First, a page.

Researchers here demonstrate the merits of intermittently disrupting the senescence-associated secretory phenotype (SASP) in conjunction with standard cancer treatments. SASP is the name given to the tendency of senescent cells to release various signals and active molecules that change nearby cell behavior, promote inflammation, and harm the structure of tissue. Senescent cells accumulate with age, and although initially helpful in suppressing cancer risk by removing the most cancer-prone cells from the picture, eventually there are enough senescent cells for SASP to become very damaging and tip the balance back towards cancer promotion.
The researchers here are using rapamycin as a SASP-disrupting agent, but there are no doubt better methods awaiting discovery, designed drugs with fewer side-effects than those accompanying the use of this one. Rapamycin is known to extend life in mice, and there has been some debate over whether it does so by slowing aging or merely because it is good at reducing cancer incidence in that species.
While scientists have demonstrated benefits in this research, the better path forward is probably outright removal of senescent cells: don't try to engage in the long and expensive process of tinkering with cell behavior, just take the targeted cell-killing technologies under development in the cancer research community and turn them against cellular senescence. Senescent cells have a range of distinct chemical signatures, so this is a very plausible plan for near future development.
Intermittent dosing with rapamycin selectively breaks the cascade of inflammatory events that follow cellular senescence, a phenomena in which cells cease to divide in response to DNA damaging agents, including many chemotherapies. Researchers showed that rapamycin reduced the secretion of inflammatory cytokines from senescent cells in culture and in mice by suppressing the mTOR pathway, which promotes growth. The team gave rapamycin to mice with prostate cancer - after they had been treated with DNA-damaging chemotherapy that causes senescence, both to the tumor and its microenvironment. The tumor shrinks but the immediate tissue environment is inflamed. "We think signals from those inflamed cells trigger residual cancer cells to grow again. In the mice, rapamycin suppressed the ability of the tumor cells to relapse." Most importantly, the results may help explain why rapamycin has had mixed results as a treatment for cancer. "It's being given to patients as a way of stopping the growth of tumors. But we think that rapamycin may also be beneficial for those tumors that are driven by inflammation. It needs to be tested in a population most likely to benefit."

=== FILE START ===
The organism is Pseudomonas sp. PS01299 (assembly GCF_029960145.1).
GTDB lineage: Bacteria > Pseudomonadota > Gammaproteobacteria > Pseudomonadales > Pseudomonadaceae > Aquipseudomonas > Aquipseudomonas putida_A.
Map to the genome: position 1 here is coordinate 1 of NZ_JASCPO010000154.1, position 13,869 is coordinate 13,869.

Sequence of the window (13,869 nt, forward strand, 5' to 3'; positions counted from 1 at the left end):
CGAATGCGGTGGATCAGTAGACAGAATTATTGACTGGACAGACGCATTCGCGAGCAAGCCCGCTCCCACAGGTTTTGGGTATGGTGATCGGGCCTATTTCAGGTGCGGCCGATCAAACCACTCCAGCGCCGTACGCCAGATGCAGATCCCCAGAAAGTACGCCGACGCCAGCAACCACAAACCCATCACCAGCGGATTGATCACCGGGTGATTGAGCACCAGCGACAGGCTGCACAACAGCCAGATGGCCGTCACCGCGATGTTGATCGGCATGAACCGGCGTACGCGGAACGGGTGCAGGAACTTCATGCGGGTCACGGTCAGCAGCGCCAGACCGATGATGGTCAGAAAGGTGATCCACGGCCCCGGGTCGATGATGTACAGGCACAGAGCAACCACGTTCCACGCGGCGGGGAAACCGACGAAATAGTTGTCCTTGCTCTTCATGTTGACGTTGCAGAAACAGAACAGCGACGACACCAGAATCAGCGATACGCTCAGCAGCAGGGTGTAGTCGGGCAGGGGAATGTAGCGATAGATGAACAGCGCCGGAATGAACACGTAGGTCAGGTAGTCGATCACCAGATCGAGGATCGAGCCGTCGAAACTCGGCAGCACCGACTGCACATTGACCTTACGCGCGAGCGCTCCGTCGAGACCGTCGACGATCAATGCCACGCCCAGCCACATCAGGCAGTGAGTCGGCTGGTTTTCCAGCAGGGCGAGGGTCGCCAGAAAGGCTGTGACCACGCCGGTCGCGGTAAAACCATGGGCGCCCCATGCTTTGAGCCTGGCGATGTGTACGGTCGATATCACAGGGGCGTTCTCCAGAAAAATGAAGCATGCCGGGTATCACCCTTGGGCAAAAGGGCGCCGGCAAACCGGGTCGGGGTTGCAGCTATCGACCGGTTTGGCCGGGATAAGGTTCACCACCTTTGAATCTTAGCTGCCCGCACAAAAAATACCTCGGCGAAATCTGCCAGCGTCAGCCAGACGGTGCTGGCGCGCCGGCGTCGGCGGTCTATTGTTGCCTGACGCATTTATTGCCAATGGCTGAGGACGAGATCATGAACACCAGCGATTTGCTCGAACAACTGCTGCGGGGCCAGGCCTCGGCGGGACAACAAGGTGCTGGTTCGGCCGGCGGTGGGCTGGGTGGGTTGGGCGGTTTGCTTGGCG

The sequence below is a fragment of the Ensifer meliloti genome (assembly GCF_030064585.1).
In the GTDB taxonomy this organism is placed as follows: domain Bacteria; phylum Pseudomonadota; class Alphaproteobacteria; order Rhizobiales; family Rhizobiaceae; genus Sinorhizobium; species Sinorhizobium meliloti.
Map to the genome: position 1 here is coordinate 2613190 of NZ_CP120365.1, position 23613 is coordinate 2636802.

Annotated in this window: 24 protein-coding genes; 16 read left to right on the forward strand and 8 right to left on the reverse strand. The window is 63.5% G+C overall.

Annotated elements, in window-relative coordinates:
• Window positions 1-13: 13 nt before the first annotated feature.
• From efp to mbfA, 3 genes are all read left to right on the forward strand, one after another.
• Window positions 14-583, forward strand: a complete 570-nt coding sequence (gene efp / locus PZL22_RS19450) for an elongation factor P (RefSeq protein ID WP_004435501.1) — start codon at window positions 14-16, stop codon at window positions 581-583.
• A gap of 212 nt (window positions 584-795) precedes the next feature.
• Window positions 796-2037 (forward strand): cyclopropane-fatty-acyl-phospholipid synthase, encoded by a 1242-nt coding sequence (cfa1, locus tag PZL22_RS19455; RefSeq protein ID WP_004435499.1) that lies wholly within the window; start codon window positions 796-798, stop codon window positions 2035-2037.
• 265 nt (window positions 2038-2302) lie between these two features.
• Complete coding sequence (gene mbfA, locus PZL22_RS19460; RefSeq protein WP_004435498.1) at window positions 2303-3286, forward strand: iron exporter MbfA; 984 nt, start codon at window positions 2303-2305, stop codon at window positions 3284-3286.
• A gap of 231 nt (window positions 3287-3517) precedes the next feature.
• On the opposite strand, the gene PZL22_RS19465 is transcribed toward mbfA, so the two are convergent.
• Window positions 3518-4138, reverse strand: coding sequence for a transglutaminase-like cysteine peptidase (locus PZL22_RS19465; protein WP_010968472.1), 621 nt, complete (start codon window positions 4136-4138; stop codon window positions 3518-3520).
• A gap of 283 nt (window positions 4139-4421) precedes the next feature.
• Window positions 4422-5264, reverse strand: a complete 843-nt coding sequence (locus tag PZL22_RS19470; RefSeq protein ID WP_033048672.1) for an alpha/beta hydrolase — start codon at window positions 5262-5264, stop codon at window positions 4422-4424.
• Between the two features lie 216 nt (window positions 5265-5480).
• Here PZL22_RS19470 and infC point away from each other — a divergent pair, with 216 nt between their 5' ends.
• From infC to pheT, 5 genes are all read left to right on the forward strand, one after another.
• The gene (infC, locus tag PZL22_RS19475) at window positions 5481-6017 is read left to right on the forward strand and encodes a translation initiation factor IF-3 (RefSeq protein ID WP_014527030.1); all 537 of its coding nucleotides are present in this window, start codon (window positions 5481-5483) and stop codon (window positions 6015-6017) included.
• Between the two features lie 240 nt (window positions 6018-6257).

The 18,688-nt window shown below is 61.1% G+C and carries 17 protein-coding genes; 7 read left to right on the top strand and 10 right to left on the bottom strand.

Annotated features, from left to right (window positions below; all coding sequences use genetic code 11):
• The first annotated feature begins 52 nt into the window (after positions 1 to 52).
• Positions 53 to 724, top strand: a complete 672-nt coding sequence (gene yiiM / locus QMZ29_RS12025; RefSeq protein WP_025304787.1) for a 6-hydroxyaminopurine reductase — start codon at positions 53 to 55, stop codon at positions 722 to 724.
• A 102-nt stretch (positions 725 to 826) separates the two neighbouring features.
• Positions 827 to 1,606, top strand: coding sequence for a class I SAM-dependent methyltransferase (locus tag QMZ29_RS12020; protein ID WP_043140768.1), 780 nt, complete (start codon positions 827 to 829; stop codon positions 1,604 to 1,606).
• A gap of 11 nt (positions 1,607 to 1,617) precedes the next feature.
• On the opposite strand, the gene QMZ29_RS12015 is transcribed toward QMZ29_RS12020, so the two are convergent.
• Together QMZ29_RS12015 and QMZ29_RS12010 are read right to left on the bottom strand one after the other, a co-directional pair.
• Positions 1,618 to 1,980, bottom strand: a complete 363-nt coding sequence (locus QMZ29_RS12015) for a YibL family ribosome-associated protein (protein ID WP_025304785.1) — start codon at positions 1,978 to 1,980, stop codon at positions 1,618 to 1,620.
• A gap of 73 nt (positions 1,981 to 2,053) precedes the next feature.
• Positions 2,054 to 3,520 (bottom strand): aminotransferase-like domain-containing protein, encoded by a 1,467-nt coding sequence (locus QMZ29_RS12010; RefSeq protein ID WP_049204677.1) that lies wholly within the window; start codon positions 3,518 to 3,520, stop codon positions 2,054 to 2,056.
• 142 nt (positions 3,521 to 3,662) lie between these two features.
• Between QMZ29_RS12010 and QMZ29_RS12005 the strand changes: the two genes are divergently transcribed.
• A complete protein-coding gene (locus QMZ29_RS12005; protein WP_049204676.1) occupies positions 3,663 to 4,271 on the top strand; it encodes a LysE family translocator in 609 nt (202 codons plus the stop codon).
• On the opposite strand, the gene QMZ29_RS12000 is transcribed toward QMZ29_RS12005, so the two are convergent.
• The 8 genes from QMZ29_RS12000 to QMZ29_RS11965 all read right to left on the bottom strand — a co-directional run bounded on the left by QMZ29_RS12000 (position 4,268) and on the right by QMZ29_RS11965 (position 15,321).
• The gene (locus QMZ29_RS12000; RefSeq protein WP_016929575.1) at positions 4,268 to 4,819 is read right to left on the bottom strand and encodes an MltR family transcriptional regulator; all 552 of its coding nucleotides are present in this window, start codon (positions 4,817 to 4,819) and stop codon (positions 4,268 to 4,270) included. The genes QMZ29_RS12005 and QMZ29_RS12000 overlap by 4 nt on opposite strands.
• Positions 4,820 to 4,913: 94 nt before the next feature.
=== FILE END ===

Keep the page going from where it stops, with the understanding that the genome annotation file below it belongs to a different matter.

"Senescence-activated inflammation could be driving the increased incidence of cancer that we see with aging. While this study took place in mice, the work sets the scene to do early clinical trials in humans. Inflammation has a role in almost all tumor development and some cancers are more inflammatory than others. It would be interesting to see the effect that rapamycin has on those tumors and the surrounding tissue." The potential of intermittent dosing is based on the fact that it takes time for the inflammatory loop (fueled by the senescence-associated secretory phenotype or SASP) to form and time for it to re-establish itself after a brief treatment of rapamycin. Rapamycin blocks the production of a protein called IL-1alpha. This in turn, suppresses IL6, a well-known inflammatory cytokine, at the level of transcription, which prevents the production of the IL6 protein. Because it acts at a deeper level within the cellular process it takes longer for it to get started again. Treatment with rapamycin selectivity impacts the SASP, preserving the function of factors essential for wound healing. "It's an elegant solution - imagine using a small hammer to delicately knock out one thing that is causing problems. We knocked it out and it stayed out long enough to benefit the health of the animal."